The COVID-19 pandemic has infected over 3 million people and led to more than 200 000 deaths worldwide (Worldometers as of 29 April 2020). It has also created huge economic uncertainty and volatility.
The outbreak, which began in China in late 2019, was a major shock for financial markets. Many countries have been forced to employ severe social-distancing measures, with profound economic consequences. It’s difficult to know exactly how extensive and how long-lasting the economic impact will be, particularly in a scenario of lengthy lockdowns.
The outlook may be unsettled, but this does not mean one should do nothing. Investors do not have the luxury of waiting for complete clarity on the final impact of the virus. Much will depend on whether and when the market fully embraces COVID-19’s near-term social and economic consequences.
We have identified six signposts for assessing the direction of the global economy and prices. These will inform our decisions as we navigate the crisis.
Any views expressed here are those of the speakers as of the date of publication, are based on available information, and are subject to change without notice. Individual portfolio management teams may hold different views and may take different investment decisions for different clients.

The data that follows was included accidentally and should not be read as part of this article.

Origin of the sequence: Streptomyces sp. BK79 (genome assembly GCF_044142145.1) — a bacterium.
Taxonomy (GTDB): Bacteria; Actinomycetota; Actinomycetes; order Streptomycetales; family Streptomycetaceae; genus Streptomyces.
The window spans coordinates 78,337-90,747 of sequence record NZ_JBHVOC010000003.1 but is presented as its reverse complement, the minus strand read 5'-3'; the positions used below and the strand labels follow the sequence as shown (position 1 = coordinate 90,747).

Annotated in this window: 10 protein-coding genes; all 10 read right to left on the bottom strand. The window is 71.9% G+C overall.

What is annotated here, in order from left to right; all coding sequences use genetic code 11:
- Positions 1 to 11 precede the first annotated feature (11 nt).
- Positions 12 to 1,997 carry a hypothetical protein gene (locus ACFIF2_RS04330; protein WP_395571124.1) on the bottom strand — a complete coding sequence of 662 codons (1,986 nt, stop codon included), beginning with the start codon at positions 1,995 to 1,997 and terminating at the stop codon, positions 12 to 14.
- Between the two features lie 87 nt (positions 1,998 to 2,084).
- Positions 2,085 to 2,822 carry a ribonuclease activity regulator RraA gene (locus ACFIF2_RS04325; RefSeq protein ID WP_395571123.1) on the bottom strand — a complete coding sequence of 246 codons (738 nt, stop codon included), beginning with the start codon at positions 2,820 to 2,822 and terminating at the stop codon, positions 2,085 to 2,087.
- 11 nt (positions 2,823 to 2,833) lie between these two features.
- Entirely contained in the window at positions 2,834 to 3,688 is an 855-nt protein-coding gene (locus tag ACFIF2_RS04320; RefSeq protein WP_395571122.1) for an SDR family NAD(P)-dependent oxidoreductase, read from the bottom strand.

The value of investments and the income they generate may go down as well as up and it is possible that investors will not recover their initial outlay. Past performance is no guarantee for future returns.
Investing in emerging markets, or specialised or restricted sectors is likely to be subject to a higher-than-average volatility due to a high degree of concentration, greater uncertainty because less information is available, there is less liquidity or due to greater sensitivity to changes in market conditions (social, political and economic conditions).
Some emerging markets offer less security than the majority of international developed markets. For this reason, services for portfolio transactions, liquidation and conservation on behalf of funds invested in emerging markets may carry greater risk.